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DRIVING

Driving: How serious is the Swiss government’s nationwide 60km/h plan?

This week, news has emerged of a proposal to restrict traffic on Switzerland’s motorways to 60km/h. How feasible - and likely - is it?

What would a nationwide reduction of the speed limit do for Switzerland? Photo by Andrew Teoh on Unsplash
What would a nationwide reduction of the speed limit do for Switzerland? Photo by Andrew Teoh on Unsplash

Although there are different levels set all over the country, the speed limit on Switzerland’s roads is usually set at 120km/h. 

But a proposal to reduce traffic congestion seeks to halve that limit to 60km/h.

Here’s what you need to know. 

What is the proposal and why is it being floated?

In order to reduce traffic jams, the Federal Roads Office (FEDRO) is examining the feasibility of lowering the speed limit on the country’s motorways from the current 120 km / h to 60 km /h for a better flow of traffic.

While specifics of the plan haven’t been released, it appears that not all of the country’s roads would have their speed limit cut. 

Instead, the limit would be halved in areas where there is a risk of traffic congestion, Swiss media reports.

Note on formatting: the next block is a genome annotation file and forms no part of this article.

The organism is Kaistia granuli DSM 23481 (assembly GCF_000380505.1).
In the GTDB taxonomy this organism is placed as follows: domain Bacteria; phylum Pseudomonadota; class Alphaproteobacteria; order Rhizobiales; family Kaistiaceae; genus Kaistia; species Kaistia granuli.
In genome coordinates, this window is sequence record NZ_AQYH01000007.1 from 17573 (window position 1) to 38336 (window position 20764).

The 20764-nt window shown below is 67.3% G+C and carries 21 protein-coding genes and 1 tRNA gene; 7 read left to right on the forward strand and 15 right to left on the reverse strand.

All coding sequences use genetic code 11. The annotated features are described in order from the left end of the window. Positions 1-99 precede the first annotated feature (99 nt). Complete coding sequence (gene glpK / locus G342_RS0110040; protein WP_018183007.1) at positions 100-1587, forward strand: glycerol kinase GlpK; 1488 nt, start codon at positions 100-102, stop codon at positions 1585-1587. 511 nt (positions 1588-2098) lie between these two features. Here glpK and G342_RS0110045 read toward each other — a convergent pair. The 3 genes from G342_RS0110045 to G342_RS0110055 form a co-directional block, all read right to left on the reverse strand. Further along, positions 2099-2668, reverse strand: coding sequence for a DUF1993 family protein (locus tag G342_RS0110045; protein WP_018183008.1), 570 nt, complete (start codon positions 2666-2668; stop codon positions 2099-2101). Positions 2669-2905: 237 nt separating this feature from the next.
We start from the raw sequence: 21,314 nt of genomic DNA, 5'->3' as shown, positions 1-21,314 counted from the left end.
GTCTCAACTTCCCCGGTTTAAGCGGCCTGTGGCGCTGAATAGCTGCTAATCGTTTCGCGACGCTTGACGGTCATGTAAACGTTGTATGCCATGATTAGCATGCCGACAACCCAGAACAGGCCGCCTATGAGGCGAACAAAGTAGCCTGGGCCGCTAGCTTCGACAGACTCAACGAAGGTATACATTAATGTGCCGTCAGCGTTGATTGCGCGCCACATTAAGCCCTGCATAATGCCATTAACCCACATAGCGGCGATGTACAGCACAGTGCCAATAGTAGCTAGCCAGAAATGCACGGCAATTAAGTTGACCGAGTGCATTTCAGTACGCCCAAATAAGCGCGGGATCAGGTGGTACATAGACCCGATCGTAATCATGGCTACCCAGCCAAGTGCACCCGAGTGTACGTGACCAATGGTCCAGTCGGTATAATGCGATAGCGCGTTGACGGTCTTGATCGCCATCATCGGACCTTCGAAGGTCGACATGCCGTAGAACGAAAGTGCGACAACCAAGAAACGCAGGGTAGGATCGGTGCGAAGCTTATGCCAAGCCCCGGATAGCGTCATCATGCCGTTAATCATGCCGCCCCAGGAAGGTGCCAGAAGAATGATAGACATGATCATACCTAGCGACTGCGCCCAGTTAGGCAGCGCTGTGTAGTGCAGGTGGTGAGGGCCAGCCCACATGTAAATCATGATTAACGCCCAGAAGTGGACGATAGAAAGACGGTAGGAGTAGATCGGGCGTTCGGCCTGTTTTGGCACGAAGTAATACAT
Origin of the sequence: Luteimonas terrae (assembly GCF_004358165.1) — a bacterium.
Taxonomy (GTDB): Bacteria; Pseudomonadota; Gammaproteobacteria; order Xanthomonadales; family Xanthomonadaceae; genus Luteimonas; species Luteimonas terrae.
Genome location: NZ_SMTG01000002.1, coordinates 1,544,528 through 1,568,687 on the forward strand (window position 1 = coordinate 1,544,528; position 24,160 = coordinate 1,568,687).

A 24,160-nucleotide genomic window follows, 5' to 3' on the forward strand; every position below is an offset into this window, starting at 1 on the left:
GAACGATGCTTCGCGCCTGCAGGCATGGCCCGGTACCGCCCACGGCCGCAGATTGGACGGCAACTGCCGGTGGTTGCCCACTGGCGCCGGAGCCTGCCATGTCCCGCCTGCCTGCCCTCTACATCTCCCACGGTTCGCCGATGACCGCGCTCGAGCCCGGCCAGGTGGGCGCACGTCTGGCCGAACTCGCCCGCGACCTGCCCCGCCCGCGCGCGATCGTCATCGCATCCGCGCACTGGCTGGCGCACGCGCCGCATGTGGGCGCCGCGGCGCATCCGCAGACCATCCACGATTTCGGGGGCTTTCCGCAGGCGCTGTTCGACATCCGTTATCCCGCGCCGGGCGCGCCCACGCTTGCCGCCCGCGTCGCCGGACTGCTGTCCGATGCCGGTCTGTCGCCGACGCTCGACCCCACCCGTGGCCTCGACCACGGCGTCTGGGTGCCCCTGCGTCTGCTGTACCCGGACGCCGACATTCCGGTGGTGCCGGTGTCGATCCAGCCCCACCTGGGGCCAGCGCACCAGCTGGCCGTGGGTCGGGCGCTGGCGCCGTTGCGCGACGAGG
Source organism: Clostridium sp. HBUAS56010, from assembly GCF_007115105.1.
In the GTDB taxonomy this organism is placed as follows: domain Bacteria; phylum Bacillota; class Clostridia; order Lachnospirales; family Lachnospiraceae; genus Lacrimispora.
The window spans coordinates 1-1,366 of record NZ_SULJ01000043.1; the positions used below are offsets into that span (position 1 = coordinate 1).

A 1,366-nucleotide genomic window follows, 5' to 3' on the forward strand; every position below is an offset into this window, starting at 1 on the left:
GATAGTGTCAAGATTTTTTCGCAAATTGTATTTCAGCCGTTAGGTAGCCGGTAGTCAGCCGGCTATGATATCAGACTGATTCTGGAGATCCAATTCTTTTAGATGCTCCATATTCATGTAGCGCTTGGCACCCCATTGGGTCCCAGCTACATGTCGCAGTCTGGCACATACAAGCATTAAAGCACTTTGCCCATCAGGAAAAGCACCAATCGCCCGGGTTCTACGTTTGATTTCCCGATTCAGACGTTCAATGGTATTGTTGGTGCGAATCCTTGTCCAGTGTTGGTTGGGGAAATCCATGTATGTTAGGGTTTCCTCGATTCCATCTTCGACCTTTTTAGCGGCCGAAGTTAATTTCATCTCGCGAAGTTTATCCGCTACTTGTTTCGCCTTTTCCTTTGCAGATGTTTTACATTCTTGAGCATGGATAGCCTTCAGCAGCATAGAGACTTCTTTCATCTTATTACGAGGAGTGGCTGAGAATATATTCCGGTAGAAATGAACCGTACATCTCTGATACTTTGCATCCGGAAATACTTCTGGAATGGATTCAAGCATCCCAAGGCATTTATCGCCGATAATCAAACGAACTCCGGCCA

Traffic is the main reason the proposal has been put forward, although there are other motivating factors. 

Road congestion can also be expensive, both in terms of money and environmental damage, according to the Federal Office for Spatial Development, which estimates total loss each year at over 2 billion francs.

Would the plan be effective – and how likely is it? 

Anyone who lives in Switzerland knows that change happens slowly – especially something of this magnitude. 

FEDRO spokesperson Benno Schmid said the idea will be tested, most likely in 2023. 

“We are checking whether the speed harmonisation systems can keep traffic flowing longer with a speed limit of 60.”

Have your say: Should Switzerland change motorway speed limits?

Schmid pointed to the example of the A14 junction between Rütihof and Rotsee in the canton of Lucerne, where reducing the speed limit may lead to a 60 percent reduction in traffic jams and a 25 percent reduction in slow-moving traffic. 

However, not everyone is convinced. 

The Swiss Road Transport Association argues that if implemented, this measure would create more problems than it solves.

In particular, the SRTA argues that drivers would avoid motorways altogether and use alternate routes instead, including cantonal roads where the speed limit is 80 km/h. 

While this may improve traffic on motorways, it will have the opposite effect on cantonal roads, many of which are not equipped for large volumes of traffic. 

What other options are being considered?

The idea is just one of several proposals being considered by the Federal Roads Office to curb traffic. 

Another is a ban on driving on the left for trucks at peak hour, while simultaneously shortening or cutting the ban currently imposed on trucks driving at night. 

The closure of certain motorway exits and lanes is also being considered. 

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For members

MONEY

Reader question: Is Barclays closing bank accounts of Swiss-based Brits?

UK nationals living across Europe have begun to receive letters from their bank telling them that their accounts will be closed, in an apparent post-Brexit change. Will the same apply in Switzerland?